The growing threat of the Second World War forces Dayton to close its books in April of 1940. Other brands counting on Tommy Hill as their representative in Europe, such as the Hercules Cycle Company, suffer the same fate. The German invasion in May of 1940 completes the chaos. Hill manages to escape across the Channel along with his wife and eventually joins the Royal Air Force to serve as a sports trainer.
Wartime proves to be an unexpectedly productive period. Hill uses the time on his hands to engage with the newly founded BLRC or British League of Racing Cyclists and meanwhile further tighten his bonds with the National Cyclist Union. The BLRC works as an independent body and organises both track and road races. This leads to the discovery of promising cyclists such as Ron Kitching, Jeffrie Clarck and Ernie Clemmens, the 1943 British road racing champion. A big leap forwards! Without official recognition by the international cycling federation UCI however, participating in events on the continent is impossible for BCLR-riders.
Towards the end of 1949 Hill brings this inconvenience to the attention of the Belgian press and public through articles in Sportwereld and Het Volk, two of the most popular newspapers in the country. Hill writes about his ambition to help BLRC-riders obtain a license with the NCU and also mentions his dream of gathering a British team to compete in the famous races in Flanders as well as the Tour de France, cycling’s biggest event.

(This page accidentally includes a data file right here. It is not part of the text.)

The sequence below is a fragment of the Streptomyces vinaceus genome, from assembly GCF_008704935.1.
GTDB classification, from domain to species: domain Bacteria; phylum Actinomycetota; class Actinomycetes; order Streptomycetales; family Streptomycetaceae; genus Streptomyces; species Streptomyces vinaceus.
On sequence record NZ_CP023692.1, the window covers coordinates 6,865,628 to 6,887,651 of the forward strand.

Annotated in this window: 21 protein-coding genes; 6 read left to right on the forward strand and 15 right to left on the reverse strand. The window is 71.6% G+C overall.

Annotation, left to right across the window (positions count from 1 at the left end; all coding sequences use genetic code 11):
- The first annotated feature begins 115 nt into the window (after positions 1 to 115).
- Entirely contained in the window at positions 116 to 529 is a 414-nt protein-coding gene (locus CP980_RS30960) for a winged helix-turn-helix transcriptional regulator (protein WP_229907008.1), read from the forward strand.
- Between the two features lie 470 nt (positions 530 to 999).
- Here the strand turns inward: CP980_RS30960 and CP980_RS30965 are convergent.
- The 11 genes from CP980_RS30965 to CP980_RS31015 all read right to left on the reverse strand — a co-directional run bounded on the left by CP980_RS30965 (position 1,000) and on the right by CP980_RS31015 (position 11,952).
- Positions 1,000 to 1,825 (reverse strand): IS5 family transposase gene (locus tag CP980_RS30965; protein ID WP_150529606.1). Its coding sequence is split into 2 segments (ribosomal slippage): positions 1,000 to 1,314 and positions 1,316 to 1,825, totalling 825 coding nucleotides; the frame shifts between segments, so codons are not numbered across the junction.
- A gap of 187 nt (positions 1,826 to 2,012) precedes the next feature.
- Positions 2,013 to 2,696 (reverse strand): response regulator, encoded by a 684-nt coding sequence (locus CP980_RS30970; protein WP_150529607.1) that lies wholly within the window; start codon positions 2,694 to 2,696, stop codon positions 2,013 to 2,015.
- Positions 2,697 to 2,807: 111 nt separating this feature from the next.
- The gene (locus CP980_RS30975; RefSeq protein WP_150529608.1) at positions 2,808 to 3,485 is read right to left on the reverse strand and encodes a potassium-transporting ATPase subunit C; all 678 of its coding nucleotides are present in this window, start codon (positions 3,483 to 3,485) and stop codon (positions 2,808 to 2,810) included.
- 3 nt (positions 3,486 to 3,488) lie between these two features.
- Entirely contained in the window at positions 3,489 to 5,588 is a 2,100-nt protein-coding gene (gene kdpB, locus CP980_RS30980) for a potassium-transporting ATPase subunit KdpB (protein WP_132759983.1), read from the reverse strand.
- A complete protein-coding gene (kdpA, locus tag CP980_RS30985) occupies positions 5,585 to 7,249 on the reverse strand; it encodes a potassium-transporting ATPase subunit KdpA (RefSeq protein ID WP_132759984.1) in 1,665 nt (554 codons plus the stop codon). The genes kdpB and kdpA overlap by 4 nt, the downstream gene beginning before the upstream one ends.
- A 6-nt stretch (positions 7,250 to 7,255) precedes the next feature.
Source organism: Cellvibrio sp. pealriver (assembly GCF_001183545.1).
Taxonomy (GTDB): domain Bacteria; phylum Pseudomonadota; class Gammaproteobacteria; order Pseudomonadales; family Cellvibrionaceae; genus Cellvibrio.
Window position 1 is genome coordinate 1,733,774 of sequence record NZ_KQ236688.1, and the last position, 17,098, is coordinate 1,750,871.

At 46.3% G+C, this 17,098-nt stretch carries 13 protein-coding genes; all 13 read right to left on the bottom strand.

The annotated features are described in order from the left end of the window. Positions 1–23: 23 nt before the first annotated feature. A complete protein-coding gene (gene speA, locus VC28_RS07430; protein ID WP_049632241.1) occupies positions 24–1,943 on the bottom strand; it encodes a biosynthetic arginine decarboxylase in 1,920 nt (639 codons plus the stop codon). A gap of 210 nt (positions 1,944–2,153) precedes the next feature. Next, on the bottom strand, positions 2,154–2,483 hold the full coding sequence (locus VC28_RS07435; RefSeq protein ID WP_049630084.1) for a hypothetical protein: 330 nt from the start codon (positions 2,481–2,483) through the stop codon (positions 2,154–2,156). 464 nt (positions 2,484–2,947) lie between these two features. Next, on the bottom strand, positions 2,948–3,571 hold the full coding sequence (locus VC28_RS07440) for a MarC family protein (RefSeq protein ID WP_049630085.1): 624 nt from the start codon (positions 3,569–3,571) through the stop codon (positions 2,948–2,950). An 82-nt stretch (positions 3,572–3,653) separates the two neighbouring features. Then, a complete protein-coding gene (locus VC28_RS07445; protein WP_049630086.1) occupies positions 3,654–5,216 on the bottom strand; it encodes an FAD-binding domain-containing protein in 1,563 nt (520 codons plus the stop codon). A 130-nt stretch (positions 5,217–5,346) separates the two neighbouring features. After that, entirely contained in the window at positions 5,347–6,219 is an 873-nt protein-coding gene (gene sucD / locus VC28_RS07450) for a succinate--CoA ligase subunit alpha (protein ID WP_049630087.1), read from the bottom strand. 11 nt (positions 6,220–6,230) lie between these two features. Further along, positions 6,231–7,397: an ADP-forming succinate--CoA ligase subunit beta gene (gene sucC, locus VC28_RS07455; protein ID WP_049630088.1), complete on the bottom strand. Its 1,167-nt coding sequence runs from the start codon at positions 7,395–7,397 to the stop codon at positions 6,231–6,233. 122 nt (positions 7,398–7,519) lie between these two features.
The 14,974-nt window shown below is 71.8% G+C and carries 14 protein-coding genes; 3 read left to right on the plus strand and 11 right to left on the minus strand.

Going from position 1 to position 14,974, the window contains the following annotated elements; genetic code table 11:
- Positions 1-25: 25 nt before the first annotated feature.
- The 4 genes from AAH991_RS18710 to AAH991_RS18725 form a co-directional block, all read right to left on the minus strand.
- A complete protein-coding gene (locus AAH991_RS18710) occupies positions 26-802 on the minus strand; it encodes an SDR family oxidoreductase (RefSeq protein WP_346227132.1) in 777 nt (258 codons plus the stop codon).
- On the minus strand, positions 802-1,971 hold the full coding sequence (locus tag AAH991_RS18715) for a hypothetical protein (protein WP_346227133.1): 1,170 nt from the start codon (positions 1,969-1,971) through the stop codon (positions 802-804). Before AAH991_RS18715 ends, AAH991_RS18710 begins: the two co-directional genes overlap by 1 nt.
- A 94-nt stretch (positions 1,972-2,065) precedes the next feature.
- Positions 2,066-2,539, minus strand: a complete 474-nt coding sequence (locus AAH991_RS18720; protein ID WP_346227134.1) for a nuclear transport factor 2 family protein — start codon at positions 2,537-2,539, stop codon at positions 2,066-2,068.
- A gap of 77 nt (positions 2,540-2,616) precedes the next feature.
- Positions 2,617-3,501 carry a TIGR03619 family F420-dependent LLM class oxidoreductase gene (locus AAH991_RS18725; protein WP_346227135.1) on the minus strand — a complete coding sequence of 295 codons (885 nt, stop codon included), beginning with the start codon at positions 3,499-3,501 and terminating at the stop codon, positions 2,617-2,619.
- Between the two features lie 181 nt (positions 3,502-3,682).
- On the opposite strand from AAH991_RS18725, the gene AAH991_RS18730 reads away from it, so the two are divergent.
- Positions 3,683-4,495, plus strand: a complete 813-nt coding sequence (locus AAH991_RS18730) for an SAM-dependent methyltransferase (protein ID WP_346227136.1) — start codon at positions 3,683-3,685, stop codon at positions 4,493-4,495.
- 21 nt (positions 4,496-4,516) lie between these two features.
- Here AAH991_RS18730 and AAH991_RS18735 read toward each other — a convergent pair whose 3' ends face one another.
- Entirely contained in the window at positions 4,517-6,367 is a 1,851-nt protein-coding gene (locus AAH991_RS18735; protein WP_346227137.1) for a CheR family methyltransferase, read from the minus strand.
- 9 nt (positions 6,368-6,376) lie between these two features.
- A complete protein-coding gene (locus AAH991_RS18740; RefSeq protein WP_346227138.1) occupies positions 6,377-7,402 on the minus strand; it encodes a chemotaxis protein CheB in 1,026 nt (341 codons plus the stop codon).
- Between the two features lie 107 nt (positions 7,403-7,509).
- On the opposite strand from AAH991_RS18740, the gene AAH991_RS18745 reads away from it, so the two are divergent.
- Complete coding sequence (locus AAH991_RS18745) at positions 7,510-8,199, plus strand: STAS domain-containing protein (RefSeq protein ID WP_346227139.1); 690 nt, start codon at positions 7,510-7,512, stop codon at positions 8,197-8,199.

In January of 1946 Tommy Hill again travels to Belgium, not only continuing his work from before the Second World War, but also encouraging cyclists to make the opposite trip and try their luck on the British Isles. In Hill’s wake Ron Kitching and Jeffrie Clarck, two former BLRC-riders, head for the European peloton.
Theo De Neef on the other hand travels to England during the course of 1947 to represent the Dayton team in a couple of cycling events. According to Sportwereld Kitching, Clarck and the others are joined the following year by Britain’s Johhny Raine, who starts competing in the typically Flemish cyclocross races. Hill in the meantime also focusses on a job as masseur. He builds quite a reputation for himself when he helps Albert Sercu overcome a seemingly career-ending injury.
As masseur/manager Hill gets closely involved with Bertin, cycling team of talented and popular riders such as Sercu. In 1949 yet another project pops up: a wholesale business in cycling accessories named ‘The Continental Sports Outfitters – general imports & exports’. From his store in Sint-Gillis, a district of Brussels, Tommy Hill ships Alex Sport clothing, Titan handlebar’s, Hector Martin cycling shoes, and many other bicycle related goods to his native country.
Over the course of a year, he manages to sell and transport no less then a thousand pairs of bikeshoes by Camiel Thomas, a local shoemaker from the Belgian city of Roeselare. This nicely exemplifies how British cycling stands on the verge of a major breakthrough by the beginning of the fifties, not in the least thanks to knowledge, experience and work of Tommy Hill.
Thanks to Aline Thomas, Michael Breckon and the city archives of Blankenberge.